The announcement of the date for the referendum on the UK’s membership of the European Union has triggered a surge in the numbers of British expats wanting to register to vote. Latest figures show thousands of British nationals who live overseas are now going to www.gov.uk/register-to-vote in order to be able to have their say on 23 June.

The average daily rate of online registrations by Britons abroad has quadrupled from an average of just over 600 per day before the announcement of the referendum date last weekend, to more than 2600 per day since then. The Electoral Commission has launched a global campaign to encourage an estimated five million Britons living overseas to check their eligibility to vote ahead of the referendum on EU membership. The Foreign Office is supporting the campaign overseas, including in Spain.

The British Ambassador Simon Manley, visiting Malaga on Tuesday (23 February), said: “Whether you think the UK should remain in or leave the EU, 23 June will be your chance to have your say. This is a once-in-a-generation opportunity for the British people to decide. You might be asking yourself, why bother to vote? Although you may now live in Spain, most expats still have strong ties with the UK – financial, family, friends. You may also decide to return one day. So you very probably do have a stake in the outcome and how it may affect your life. I strongly encourage you to register to vote – just go online and follow the simple process.”

If you have been on the UK electoral roll within the last 15 years, you are eligible to vote. Former residents of England, Scotland and Wales can quickly register at www.gov.uk/register-to-vote.

If you last lived in Northern Ireland then you need to download an overseas voter application form from the Electoral Office for Northern Ireland, at www.eoni.org.uk.


To be able to write a comment, you have to be registered and be logged in.

* Mandatory fields

sallie woodford / Hace over 5 years

I wrote to Cameron early last year about the Referéndum, making a strong case for the 15 year rule to be extended at least if not for the long term, but for the UK Referéndum. My letter also contained two salient questions, as I thought it was more likely to get a substantive response, rather than just making statements or observations. I received a standard "No 10" acknowledgement a week or so later, then nothing for two months, so I wrote again, and this time received another standard type acknowledgement telling me I must appreciate that the PM received a lot of mail, and my letter had been forwarded to the Foreign and Commonwealth Office for responding. Another two months elapsed, so I wrote again, and 10 days later received a response from the FCO. The letter simply reiterated much of what my own letter had said, and my questions were not even acknowledged, let alone responded to. The letter concluded by saying that the 15 years rule was under discussion, but was unlikely to be resolved in time for the Referéndum. Complete waste of time, and three lots of postage!!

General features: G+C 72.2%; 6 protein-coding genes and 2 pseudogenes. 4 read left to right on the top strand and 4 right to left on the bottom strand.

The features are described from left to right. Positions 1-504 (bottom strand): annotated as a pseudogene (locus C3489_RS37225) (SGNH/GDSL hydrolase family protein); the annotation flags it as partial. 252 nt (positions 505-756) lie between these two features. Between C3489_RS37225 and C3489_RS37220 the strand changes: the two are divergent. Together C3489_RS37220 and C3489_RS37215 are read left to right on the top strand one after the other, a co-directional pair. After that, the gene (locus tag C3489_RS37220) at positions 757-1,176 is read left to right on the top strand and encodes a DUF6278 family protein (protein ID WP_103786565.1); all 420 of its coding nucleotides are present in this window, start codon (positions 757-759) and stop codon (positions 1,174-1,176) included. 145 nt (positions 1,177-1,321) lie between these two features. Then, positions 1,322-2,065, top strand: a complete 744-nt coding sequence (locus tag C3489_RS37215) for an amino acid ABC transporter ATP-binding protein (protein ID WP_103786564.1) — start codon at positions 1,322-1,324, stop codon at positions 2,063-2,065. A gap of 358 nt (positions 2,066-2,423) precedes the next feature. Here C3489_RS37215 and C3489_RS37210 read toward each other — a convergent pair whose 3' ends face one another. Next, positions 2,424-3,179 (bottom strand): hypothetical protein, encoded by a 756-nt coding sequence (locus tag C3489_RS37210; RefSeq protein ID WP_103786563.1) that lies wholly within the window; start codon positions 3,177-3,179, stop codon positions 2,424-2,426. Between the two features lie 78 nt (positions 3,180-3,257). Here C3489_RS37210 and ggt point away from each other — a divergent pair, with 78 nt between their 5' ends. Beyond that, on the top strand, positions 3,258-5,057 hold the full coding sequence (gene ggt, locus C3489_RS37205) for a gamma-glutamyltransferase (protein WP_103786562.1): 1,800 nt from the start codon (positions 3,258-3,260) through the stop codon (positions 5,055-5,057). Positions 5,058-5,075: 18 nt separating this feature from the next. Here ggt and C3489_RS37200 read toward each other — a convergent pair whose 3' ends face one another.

I do not understand Cameron's logic if he is genuine in his support for the UK to remain in the EU, when he would be guaranteed throusands of yes votes fron British Expats throughout Europe. Thousands of those are peope who have paid into the UK contributions and tax system for years throughout their working lives, but have no rights at all compared with millions of others who have made a substantially lesser contribution. I can appreciate the UK population will have no interest in how a no vote will impact on British Expats throughout Europe, and why they should they, but surely the UK Government owes us some respect for our years of contributions? For many their homes and lives are "under threat" for all the reasons covered in other correspondence.

I personally hold two men responsible for this - Farage for his scaremoring during his Election Campaign, and Cameron for allowing himself to be frightened into promising this Referéndum. Two men, whose political posturing purely for the puropse of gaining votes who have put thousands of us in this very stressful situation, and are being excluded from even the right to vote on our own futures.


keith / Hace over 5 years

go on then Cynthia . your point being ? . am I supposed to be impressed or feel sorry for you ? I don't understand your post .


CYNTHIA EUGENIE NOLAN / Hace over 5 years



keith / Hace over 5 years

The former Labour Foreign Secretary David Owen says it's safer to Vote Leave:

"To remain in the EU is in my judgement a more dangerous option for British security in its deepest sense – economic, political, military and social – than remaining in a dysfunctional EU dragged down by a failing Eurozone. Remaining in the EU is risking more than leaving." What else can I say .